In continuation of yesterday’s post, the second image I had pre-visualized was a barn nestled among some dark trees with a figure in some vintage clothing standing in the foreground.  I wanted to light the figure for some added effect.  Driving in a nearby town I notice this barn or shack, so my wife and I decided to check it out.  It was close to what I was wanting to capture.  My wife put on this vintage coat and trudged through the slush to the shack.  I in the mean while took a few test shots to check out the light and composition.  I had not worn proper boots and was wearing a pair of slip ons. In the rush to get out and shoot, as luck would have it, as I carried the light stand and soft box to the shack I realized I was ankle-deep in slush and freezing water.  Next my pocket wizards decided they would limit their range  so I had to get closer than I wanted as all I had taken with me was the 35 – 100 mm on my GH4.  To get the full shot I would have to take two images and stitch them.  The final image is composed of two images stitched in Photoshop and then textured.

Please click on the image for a larger rendition.

In The Dark Fog

In The Dark Fog

 5:00 PM – Panasonic Lumix Gh5, 35 – 100 mm f/2.8 at 35mm. Exposure triad – ISO 200, f/2.8, 1/6 sec.

Posted in Mirrorless, Night Photography, Panasonic GH4, Photographs, Photography, Strobes Tagged , , , , , , |

Fog – January 4, 2015

Today was the first day in 2015 that I picked up a camera and stepped out to see if I could get two images that I have been envisioning. The first was a tall lone tree in fog or mist the other I leave for tomorrow. I wanted it to be a monochrome image, B&W or cyanotype – I settled on B&W.  The snow against the dirt and rocks adds to the scene creating a strong foundation for the rest that is mainly an ethereal sky.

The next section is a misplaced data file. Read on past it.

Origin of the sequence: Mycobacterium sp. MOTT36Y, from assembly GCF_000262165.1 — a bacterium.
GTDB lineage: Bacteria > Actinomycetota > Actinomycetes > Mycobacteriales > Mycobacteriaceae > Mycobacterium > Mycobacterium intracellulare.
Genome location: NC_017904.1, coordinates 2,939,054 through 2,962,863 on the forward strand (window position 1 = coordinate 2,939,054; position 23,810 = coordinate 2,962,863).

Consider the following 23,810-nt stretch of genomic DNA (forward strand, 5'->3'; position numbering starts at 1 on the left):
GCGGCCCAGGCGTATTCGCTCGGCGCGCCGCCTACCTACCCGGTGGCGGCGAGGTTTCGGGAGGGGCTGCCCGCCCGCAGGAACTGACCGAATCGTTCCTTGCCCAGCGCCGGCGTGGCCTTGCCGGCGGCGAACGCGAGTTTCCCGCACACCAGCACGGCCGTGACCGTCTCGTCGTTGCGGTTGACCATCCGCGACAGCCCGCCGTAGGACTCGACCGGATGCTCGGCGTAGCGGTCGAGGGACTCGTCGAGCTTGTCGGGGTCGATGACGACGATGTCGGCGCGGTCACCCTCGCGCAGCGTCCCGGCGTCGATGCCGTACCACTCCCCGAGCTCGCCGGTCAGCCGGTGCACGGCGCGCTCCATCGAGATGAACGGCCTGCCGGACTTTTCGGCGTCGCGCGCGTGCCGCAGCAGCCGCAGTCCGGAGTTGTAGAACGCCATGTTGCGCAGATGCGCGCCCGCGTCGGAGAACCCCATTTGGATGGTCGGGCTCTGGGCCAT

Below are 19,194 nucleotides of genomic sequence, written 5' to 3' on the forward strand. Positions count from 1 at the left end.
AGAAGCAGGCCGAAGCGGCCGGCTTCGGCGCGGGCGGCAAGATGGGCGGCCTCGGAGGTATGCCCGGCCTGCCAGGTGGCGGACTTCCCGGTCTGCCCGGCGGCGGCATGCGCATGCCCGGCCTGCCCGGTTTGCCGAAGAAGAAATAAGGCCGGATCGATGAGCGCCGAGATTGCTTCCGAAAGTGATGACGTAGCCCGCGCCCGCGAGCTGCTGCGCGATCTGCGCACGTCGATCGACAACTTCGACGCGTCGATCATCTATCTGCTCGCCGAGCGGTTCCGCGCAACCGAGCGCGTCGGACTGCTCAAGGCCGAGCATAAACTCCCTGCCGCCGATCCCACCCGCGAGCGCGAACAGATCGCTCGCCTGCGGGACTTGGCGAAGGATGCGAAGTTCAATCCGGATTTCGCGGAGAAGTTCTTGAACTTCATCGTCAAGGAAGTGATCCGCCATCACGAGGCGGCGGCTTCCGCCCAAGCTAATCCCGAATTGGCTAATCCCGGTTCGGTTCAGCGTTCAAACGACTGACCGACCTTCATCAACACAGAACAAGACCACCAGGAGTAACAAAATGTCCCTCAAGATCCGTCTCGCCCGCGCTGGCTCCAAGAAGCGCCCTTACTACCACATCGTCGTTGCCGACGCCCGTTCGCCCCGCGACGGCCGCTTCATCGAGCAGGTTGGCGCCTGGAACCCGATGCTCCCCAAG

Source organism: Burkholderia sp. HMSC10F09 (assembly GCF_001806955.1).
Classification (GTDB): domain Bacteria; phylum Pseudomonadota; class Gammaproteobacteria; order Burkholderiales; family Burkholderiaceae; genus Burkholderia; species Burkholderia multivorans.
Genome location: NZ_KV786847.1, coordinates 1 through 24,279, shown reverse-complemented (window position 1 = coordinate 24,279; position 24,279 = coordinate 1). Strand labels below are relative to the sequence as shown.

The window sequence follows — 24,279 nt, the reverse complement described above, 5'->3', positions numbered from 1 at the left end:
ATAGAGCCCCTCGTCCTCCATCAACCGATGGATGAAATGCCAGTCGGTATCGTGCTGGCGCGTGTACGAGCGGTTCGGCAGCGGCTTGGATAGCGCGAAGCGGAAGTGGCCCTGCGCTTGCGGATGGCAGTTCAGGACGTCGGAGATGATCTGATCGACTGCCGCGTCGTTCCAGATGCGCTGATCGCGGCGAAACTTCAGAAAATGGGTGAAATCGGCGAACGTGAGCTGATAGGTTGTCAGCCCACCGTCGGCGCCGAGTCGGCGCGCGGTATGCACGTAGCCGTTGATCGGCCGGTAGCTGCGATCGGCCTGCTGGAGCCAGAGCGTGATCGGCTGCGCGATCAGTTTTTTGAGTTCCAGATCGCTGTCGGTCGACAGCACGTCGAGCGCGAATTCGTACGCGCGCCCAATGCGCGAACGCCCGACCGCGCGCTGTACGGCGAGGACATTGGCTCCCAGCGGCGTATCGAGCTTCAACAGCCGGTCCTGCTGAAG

Lone Tree Panasonic Lumix GH4, 35 - 100 mm f/2.8 at 80mm. Exposure triad f/2.8, ISO 100, 1/40 sec.

Lone Tree
4:00 PM – Panasonic Lumix GH4, 35 – 100 mm f/2.8 at 80mm. Exposure triad f/2.8, ISO 100, 1/40 sec.


Posted in Lighting, Mirrorless, Panasonic GH4, Photographs, Photography Tagged , , , , |

Photography Post-processing – Which Tablet would you recommend?

Intuos Pen

Intuos Pen

This post is in response to a question I was asked yesterday.

In my opinion and having used a tablet for the past 12 years or more I would say that if you draw or retouch using your computer you need a tablet and a pen. Not only is the pen more ergonomic but it is far more natural in the way you position your hand and fingers compared to the award two or three button mouse.

The mouse is fine for basic painting and clocking. Anything more and it just does not cut the mustard.

Though the tablet and pen is not an essential tool for photographers it becomes essential if you do any retouching, masking and digital art.

So the question about which tablet should a photographer get can be answered in a few ways. Undoubtedly the Wacom is the finest tablet in the market. There are others but I would stay away. You want a tablet that is well designed and works.